This study explores how college-aged women who are members of the Church of Jesus Christ of Latter-day Saints (LDS) make decisions about choosing a career or staying home full-time. It examines how committed they are to multiple role planning, what influence their mothers have on their decision-making process, how much they know about the roles they will assume in the future, how certain they are about choosing these roles, and how involved they are in the decision-making process itself. The LDS Decision-Making (LDSDM) scale was answered by 149 junior and senior women at Brigham Young University. Four factors were found that affect decision-making in this population: (1) commitment to the single role of motherhood, (2)preceiving that mothers were happiest as homemakers, (3) lack of confidence in planning for multiple roles, and (4) active involvement in the decision-making process. Significant differences were also found between women in different academic majors. The counsel of church leaders and personal inspiration " as well as the perception that their mothers are extremely satisfied in their roles as homemakers " seem to most influence young women's decisions about their lives.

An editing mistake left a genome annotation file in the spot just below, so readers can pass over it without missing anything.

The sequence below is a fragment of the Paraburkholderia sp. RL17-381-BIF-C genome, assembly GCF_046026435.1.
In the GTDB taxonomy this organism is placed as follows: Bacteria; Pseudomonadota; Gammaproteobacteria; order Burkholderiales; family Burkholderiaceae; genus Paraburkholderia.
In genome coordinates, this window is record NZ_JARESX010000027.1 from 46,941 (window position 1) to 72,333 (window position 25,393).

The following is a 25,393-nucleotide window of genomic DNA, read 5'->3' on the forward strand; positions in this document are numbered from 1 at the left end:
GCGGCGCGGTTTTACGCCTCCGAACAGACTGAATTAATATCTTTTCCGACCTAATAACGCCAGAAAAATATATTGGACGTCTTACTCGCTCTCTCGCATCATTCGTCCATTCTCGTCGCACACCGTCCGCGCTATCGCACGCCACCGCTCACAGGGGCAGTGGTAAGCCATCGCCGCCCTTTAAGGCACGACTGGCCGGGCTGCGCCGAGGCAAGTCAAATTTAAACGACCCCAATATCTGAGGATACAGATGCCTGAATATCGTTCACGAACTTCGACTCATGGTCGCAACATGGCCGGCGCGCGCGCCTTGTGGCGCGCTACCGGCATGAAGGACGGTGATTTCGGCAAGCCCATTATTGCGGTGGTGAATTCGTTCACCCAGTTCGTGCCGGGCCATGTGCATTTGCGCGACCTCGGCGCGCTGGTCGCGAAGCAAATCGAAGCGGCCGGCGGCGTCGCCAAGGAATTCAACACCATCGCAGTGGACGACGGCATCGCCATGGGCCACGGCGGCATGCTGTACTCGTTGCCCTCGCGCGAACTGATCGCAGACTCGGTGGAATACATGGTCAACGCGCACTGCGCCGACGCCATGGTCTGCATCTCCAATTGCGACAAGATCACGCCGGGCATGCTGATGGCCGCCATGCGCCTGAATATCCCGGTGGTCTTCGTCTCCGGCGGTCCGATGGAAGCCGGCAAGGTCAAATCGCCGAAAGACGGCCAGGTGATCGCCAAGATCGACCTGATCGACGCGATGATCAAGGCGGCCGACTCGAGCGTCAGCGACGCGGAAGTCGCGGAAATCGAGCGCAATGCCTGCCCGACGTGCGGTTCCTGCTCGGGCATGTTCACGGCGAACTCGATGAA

Vigil, Jennifer M.; Ballif-Spanvill, Bonnie; and Nichols, Rebecca R.
"Family and Career Decision-Making among LDS Women at Brigham Young University,"
Issues in Religion and Psychotherapy: Vol. 28:
1, Article 2.
Available at: https://scholarsarchive.byu.edu/irp/vol28/iss1/2